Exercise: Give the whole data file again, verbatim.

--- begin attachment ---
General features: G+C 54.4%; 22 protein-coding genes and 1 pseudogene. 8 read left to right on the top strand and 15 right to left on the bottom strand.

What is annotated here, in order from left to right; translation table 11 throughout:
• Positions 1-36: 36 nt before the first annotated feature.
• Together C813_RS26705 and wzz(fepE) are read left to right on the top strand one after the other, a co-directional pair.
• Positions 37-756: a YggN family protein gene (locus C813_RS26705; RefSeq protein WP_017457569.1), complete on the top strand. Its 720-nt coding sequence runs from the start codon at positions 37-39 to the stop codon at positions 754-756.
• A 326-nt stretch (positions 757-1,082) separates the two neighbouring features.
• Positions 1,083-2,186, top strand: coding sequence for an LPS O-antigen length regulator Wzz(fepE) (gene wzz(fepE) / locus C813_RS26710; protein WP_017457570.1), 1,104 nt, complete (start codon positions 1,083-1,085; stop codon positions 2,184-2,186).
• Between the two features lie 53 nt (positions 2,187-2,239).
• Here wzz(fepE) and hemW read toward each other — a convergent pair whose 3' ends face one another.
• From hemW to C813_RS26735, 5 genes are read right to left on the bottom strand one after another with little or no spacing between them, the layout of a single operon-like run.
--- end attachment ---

General features: G+C 54.4%; 22 protein-coding genes and 1 pseudogene. 8 read left to right on the top strand and 15 right to left on the bottom strand.

What is annotated here, in order from left to right; translation table 11 throughout:
• Positions 1-36: 36 nt before the first annotated feature.
• Together C813_RS26705 and wzz(fepE) are read left to right on the top strand one after the other, a co-directional pair.
• Positions 37-756: a YggN family protein gene (locus C813_RS26705; RefSeq protein WP_017457569.1), complete on the top strand. Its 720-nt coding sequence runs from the start codon at positions 37-39 to the stop codon at positions 754-756.
• A 326-nt stretch (positions 757-1,082) separates the two neighbouring features.
• Positions 1,083-2,186, top strand: coding sequence for an LPS O-antigen length regulator Wzz(fepE) (gene wzz(fepE) / locus C813_RS26710; protein WP_017457570.1), 1,104 nt, complete (start codon positions 1,083-1,085; stop codon positions 2,184-2,186).
• Between the two features lie 53 nt (positions 2,187-2,239).
• Here wzz(fepE) and hemW read toward each other — a convergent pair whose 3' ends face one another.
• From hemW to C813_RS26735, 5 genes are read right to left on the bottom strand one after another with little or no spacing between them, the layout of a single operon-like run.